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Your USDA Hardiness Zone

Emerald Ash Borer
There are wanted posters out everywhere! Emerald ash borer (Agrilus planipennis Fairmaire), is an invasive insect native to Asia that has killed tens of millions of ash trees in urban, rural and forested settings. It is known to be a hidden hitchhiker on that firewood you bought the other day to take to your camp because it was a good price. With the U.S. Interstate system, it has easily found its way and invaded many counties and states ...   > > read article
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Dress for Gardening Success
I am the last person you would ask about the latest ladies’ fashion. Really. I still own sweaters older than my sons. They are in college. But I do know a great bargain when I see it, and I like to look a little spiffy. Plus, I am very into comfort. So maybe you really should ask me what I like to wear in the garden. This year, it is full-skirted dresses of all sorts (on the cheap, too).   > > read article
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Featured Articles!

Dress for Gardening Success

I am the last person you would ask about the latest ladies’ fashion. Really. I still own sweaters older than my sons. They are in college. But I do know a great bargain when I see it, and I like to look a little spiffy. Plus, I am very into comfort. So maybe you really should ask me what I like to wear in the garden. This year, it is full-skirted dresses of all sorts (on the cheap, too).

>> read “Dress for Gardening Success”    
Growing Wild: Eight Outstanding Wildflowers for Fluctuating Climates

Weather in the Midwest can take its toll on plants, especially those less suited for its fluctuating conditions. Having an appealing four-season landscape often requires gardening with plants that adapt ...

>> read “Growing Wild: Eight Outstanding Wildflowers for Fluctuating Climates”       #Flowers
Facts and Folklore About Late-Blooming Wildflowers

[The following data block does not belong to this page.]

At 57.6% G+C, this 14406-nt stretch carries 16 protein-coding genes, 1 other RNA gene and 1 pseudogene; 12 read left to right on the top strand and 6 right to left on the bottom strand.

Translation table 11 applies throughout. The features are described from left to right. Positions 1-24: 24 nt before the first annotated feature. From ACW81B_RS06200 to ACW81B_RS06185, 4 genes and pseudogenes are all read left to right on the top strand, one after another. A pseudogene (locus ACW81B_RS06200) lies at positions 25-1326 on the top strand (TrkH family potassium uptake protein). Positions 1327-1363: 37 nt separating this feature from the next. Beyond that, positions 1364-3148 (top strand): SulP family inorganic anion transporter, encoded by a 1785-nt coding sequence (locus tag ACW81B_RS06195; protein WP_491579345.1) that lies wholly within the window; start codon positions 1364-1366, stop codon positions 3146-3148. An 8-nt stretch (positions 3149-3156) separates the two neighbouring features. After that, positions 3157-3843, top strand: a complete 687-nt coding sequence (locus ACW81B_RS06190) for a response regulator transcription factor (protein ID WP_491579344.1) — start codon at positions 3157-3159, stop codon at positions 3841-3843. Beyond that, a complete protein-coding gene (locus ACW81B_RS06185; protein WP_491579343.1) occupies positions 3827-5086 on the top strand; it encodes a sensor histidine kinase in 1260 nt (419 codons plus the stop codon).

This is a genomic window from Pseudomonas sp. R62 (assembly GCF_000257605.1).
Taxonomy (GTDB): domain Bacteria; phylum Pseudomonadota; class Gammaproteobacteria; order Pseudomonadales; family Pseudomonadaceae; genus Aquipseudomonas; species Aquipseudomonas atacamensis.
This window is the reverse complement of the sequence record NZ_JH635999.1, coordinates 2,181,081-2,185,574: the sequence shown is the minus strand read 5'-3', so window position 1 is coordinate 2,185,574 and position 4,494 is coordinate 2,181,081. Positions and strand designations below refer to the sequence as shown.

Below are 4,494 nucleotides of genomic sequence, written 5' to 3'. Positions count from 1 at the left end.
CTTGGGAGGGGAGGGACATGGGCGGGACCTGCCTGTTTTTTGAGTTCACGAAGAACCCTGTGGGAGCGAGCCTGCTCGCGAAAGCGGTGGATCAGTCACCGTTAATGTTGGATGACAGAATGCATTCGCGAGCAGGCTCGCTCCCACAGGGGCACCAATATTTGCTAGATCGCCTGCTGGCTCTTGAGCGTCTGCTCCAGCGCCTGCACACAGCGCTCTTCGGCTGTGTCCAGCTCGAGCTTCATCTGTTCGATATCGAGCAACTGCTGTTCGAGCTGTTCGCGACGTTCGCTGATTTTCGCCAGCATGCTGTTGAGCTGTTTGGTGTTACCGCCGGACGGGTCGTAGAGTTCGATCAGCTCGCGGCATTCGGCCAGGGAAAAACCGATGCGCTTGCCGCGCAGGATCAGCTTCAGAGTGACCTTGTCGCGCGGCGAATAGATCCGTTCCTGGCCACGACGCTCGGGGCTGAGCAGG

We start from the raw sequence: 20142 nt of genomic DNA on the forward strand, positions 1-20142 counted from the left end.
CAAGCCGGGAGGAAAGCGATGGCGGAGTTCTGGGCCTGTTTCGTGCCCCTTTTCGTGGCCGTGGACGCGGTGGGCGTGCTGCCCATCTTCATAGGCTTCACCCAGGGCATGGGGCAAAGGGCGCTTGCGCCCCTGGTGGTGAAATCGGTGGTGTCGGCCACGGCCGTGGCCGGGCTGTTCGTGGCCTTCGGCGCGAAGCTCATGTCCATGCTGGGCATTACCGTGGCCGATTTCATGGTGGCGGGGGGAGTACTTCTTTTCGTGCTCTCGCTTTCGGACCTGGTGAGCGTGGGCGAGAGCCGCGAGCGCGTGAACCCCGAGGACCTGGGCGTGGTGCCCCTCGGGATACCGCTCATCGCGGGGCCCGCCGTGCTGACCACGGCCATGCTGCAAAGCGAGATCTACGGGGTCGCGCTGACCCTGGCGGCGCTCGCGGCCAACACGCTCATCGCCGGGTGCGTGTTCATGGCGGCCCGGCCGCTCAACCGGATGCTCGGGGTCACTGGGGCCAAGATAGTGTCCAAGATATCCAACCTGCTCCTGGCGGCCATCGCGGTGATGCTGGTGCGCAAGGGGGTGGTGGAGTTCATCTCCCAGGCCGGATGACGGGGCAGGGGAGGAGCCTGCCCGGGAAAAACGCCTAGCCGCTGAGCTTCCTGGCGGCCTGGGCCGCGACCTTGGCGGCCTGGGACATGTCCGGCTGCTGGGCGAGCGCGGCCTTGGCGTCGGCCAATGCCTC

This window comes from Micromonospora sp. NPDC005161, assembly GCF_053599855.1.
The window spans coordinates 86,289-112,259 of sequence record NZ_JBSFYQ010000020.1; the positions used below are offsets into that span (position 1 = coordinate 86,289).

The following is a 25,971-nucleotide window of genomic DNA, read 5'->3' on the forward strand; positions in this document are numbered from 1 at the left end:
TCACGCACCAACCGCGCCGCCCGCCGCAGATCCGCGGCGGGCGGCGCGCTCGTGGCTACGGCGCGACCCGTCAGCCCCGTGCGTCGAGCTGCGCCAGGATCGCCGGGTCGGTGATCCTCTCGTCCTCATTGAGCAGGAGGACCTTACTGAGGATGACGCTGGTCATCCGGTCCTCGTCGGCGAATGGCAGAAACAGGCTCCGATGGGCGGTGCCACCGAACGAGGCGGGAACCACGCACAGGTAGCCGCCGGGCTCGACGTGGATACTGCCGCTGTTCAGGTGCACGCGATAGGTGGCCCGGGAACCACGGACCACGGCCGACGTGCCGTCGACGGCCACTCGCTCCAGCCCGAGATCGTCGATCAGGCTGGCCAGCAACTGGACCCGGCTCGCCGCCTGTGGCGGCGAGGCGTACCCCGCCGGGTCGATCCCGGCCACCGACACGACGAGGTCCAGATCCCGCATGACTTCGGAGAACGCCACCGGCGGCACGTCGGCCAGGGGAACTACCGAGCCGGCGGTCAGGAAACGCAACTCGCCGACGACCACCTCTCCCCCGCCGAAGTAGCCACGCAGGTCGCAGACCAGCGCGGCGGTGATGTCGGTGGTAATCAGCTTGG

In October, we tend to think the native blooming plants’ seasons are completed. But there are a number of beautiful native wildflowers whose blooms, foliage and seedpods add interest to October and late fall woodlands and prairies. Several species adapt to home gardens and can be found in garden centers or ordered from specialty native plant nurseries. Plus, each has an old story to tell.

>> read “Facts and Folklore About Late-Blooming Wildflowers”       #Flowers
A Few Native Plants That We Call Weeds

Did you know that many of the weeds we pull from our gardens year in and year out are native plants that offer the same benefits as our much-loved butterfly weeds (Asclepias spp.) and coneflowers (Echinacea spp.)? I didn’t, until I resolved to learn more about the rampant volunteers in my garden community. What’s more, we think of Northeast natives as being mainly perennial forbs, shrubs and trees, but there are quite a few very common native annuals underfoot ...

>> read “A Few Native Plants That We Call Weeds”       #Natives
Help Your Container Plants Beat the Heat

Do your container plantings need a facelift during the dog days of summer? When summer temperatures reach into the 90s for days on end, plants in containers wilt in the heat just like we do. Sprucing up overworked container plants and worn-out soil can help keep them colorful and cheerful even the hottest summer ...

>> read “Help Your Container Plants Beat the Heat”       #Advice   #Summer
Coir competency

Once considered a waste product, coir is now used as mulch, soil conditioner and as a hydroponic growth medium. This organic fiber is an ideal material for worm composers. It is also used to grow mushrooms. It is bacteria free and will deter slugs ...

>> read “Coir competency”       #Fertilizing
 
 
 

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Walking in a Winter Garden
Winter perennials look good for holidays

[+] Shade Solutions Blog